[muh-lan-uh-sahyt, mel-uh-nuh-]
Melanocytes are cells located in the bottom layer (the stratum basale) of the skin's epidermis and in the middle layer of the eye (the uvea).


The melanocyte is a cell derived from the neural crest. During embryogenesis, the melanocyte migrates to the epidermis, hair follicles, eye (choroid, ciliary body and iris), inner ear (stria vascularis), and the leptomeninges (medulla). This common ancestry in the neural crest becomes evident in congenital disorders such as Waardenburg syndrome, which often presents with deafness, leukoderma, and ocular pigmentary alterations (heterochromia irides). Melanocyte death in diseases like Vogt-Koyanagi-Harada syndrome similarly manifests with aseptic meningitis, vitiligo and deafness.


Through a process called melanogenesis, these cells produce melanin, which is a pigment found in the skin, eyes, and hair. This melanogenesis leads to a long lasting tan which is in contrast to the tan that originates from oxidation of already existing melanin.

There are both basal and activated levels of melanogenesis; lighter-skinned people generally have low basal levels of melanogenesis. Exposure to UV-B radiation causes an increased melanogenesis due to DNA photodamage.

Since the action spectrum of sunburn and melanogenesis are virtually identical, it is assumed that they are induced by the same mechanism. The agreement of the action spectrum with the absorption spectrum of DNA points towards the formation of cyclobutane pyrimidine dimers (direct DNA damage). The acronym for cyclobutane pyrimidine dimers is CPDs.

Human differences

There are typically between 1000 and 2000 melanocytes per square millimeter of skin. Melanocytes comprise from 5% to 10% of the cells in the basal layer of epidermis. Although their size can vary, melanocytes are typically 7 micrometres in length.

The difference in skin color between fair people and dark people is due not to the number (quantity) of melanocytes in their skin, but to the melanocytes' level of activity.

Albinos lack an enzyme called tyrosinase. Tyrosinase is required for melanocytes to produce melanin from the amino acid tyrosine.


Embryologically, melanocytes are derived from the neural crest, which is a completely different source than that of the surrounding skin cells (keratinocytes).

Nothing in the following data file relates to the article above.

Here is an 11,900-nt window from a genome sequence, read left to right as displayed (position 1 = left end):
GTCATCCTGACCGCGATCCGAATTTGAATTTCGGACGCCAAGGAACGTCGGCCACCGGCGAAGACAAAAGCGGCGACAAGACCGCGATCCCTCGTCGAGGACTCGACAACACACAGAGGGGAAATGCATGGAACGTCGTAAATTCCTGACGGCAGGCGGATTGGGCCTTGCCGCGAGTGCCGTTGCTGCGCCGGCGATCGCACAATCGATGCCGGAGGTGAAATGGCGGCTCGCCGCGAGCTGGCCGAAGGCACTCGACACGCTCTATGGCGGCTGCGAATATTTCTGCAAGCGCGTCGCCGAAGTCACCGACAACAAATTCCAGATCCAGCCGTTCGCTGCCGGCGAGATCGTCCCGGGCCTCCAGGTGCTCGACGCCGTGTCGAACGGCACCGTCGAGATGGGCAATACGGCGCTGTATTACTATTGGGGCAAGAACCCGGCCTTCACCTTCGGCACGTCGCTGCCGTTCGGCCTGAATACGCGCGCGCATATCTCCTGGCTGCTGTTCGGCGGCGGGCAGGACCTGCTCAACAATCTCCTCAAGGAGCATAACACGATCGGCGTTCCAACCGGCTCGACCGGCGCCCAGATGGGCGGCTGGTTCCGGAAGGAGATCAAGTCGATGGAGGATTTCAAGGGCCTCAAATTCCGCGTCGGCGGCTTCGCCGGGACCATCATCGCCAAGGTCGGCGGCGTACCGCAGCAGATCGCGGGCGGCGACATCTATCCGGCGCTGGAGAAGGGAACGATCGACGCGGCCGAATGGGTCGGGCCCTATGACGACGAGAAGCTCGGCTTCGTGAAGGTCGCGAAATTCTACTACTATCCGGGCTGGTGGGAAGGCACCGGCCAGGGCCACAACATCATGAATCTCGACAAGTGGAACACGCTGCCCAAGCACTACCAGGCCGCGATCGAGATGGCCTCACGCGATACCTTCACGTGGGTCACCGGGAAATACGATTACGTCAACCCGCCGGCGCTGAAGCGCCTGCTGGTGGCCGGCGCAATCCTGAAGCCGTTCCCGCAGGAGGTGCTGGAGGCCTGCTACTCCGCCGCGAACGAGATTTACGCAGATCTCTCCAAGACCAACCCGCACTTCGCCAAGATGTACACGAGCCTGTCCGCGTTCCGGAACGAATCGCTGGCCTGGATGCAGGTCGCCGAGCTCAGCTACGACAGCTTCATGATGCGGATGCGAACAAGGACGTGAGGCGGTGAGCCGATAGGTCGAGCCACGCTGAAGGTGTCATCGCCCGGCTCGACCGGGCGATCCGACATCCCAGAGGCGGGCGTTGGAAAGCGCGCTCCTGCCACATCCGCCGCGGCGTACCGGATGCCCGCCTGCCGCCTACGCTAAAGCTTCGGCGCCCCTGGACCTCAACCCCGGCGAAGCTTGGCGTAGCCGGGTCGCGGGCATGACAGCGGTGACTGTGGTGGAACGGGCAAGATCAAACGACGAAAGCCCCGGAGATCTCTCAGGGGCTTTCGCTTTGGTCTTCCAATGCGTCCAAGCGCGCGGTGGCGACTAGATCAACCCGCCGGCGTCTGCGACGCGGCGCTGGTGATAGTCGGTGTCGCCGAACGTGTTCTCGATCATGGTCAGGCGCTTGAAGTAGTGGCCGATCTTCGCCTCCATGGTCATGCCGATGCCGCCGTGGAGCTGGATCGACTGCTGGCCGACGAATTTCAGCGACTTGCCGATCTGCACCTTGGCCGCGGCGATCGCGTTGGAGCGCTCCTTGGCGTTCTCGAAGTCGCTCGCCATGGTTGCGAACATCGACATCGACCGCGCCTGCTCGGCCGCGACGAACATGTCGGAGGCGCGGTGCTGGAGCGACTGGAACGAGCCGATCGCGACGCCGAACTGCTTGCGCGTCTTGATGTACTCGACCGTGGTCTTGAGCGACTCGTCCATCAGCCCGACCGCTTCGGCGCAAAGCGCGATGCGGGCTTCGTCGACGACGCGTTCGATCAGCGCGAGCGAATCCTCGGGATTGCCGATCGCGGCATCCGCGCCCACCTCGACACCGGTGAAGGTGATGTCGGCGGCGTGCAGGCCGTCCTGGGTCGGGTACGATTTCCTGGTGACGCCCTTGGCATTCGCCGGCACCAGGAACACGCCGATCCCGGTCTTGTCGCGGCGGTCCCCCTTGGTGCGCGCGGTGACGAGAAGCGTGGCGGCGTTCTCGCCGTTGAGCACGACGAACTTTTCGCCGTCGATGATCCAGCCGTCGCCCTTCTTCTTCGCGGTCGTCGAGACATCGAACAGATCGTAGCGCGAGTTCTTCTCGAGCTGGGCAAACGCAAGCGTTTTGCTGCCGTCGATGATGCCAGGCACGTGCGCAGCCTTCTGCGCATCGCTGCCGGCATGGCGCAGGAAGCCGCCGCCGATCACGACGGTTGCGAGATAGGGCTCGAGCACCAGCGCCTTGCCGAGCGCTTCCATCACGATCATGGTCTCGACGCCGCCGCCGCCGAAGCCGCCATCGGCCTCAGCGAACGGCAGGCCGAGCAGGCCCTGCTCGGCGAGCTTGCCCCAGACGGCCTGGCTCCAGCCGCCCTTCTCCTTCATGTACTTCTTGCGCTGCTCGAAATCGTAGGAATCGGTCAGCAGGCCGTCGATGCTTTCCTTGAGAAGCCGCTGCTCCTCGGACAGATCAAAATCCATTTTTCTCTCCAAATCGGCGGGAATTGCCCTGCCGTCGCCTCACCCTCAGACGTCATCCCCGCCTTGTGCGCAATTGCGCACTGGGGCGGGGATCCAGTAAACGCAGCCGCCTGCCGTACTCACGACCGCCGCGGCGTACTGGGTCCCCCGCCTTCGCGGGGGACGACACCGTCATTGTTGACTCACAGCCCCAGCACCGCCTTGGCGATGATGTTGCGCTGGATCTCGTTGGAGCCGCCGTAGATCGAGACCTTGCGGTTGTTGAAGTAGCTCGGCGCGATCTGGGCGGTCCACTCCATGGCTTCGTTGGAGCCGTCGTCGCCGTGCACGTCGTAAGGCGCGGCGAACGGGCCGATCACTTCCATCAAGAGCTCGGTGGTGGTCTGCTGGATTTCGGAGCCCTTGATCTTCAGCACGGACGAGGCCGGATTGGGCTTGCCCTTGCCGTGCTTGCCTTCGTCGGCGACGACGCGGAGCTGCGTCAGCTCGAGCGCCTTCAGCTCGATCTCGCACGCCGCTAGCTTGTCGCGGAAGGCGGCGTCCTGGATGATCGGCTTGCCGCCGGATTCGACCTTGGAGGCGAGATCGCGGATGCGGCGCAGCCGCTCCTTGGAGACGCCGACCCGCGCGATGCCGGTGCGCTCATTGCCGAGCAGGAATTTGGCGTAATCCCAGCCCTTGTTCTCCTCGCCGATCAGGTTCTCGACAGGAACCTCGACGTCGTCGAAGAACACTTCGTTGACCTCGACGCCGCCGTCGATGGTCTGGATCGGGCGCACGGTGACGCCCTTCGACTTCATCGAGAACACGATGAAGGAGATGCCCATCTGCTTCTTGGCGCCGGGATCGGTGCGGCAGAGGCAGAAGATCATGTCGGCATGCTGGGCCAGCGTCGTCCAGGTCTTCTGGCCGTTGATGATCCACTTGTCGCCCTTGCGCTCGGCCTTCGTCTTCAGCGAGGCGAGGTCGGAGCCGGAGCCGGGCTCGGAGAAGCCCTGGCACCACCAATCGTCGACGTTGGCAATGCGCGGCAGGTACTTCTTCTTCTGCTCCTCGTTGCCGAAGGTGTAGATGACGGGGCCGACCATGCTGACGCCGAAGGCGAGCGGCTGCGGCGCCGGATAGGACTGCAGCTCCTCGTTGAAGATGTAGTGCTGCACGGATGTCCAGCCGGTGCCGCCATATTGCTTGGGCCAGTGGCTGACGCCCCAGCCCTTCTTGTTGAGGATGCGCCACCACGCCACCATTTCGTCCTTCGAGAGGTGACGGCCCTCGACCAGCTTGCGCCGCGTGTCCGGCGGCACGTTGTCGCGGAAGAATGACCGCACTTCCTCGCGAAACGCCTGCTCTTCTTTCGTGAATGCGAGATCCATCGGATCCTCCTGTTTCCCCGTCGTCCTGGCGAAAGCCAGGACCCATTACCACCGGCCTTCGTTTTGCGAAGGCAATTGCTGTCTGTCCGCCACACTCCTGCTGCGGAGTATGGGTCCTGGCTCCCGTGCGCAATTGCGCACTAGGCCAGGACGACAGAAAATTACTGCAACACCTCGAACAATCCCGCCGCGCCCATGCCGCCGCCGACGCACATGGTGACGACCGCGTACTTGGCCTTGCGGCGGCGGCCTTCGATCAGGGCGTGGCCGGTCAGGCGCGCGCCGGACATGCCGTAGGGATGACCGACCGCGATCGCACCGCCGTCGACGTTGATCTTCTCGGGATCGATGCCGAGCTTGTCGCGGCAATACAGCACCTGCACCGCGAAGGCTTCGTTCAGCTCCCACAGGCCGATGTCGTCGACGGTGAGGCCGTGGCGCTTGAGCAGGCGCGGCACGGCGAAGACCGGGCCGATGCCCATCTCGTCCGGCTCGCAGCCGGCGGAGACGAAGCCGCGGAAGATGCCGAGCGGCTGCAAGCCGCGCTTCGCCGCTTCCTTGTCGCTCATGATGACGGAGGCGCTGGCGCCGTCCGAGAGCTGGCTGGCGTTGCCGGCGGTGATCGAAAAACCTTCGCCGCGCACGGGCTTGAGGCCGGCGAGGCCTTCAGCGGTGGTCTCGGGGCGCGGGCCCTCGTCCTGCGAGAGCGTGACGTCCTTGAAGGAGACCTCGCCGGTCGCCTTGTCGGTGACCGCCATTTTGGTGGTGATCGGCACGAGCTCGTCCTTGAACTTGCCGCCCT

All melanocytes have the capacity to migrate widely in the embryo. Therefore, a cancer of a melanocyte (which is called a melanoma) will spread (metastasize) very easily. For this reason, melanomas are often fatal. When melanomas are surgically removed, much of the surrounding tissue must be taken as well.


Numerous stimuli are able to alter melanogenesis, or the production of melanin by cultured melanocytes, although the method by which it works is not fully understood. Vitamin D metabolites, retinoids, melanocyte-stimulating hormone (ie: Melanotan), forskolin, cholera toxin, isobutylmethylxanthine, diacylglycerol analogues, and UV irradiation all trigger melanogenesis and in turn, pigmentation. The production of melanin is also initiated by ACTH (an adrenocorticotropic hormone).

Once made, melanin is moved along arm-like structures called dendrites in a special container called a melanosome which is shipped to the keratinocytes. Melanosomes are vesicles or packages of the chemical inside a plasma membrane. The melanin is in organelles called "melanosomes", that are organized as a cap protecting the nucleus of the keratinocyte.

When ultraviolet rays penetrate the skin and damage DNA; thymidine dinucleotide (pTpT) fragments from damaged DNA will trigger melanogenesis and cause the melanocyte to produce melanosomes, which are then transferred by dendrite to the top layer of keratinocytes.

See also


External links

  • Ito S (2003). "The IFPCS presidential lecture: a chemist's view of melanogenesis.". Pigment Cell Res 16 (3): 230–6.
  • - "Eye: fovea, RPE"
  • - "Integument: pigmented skin"

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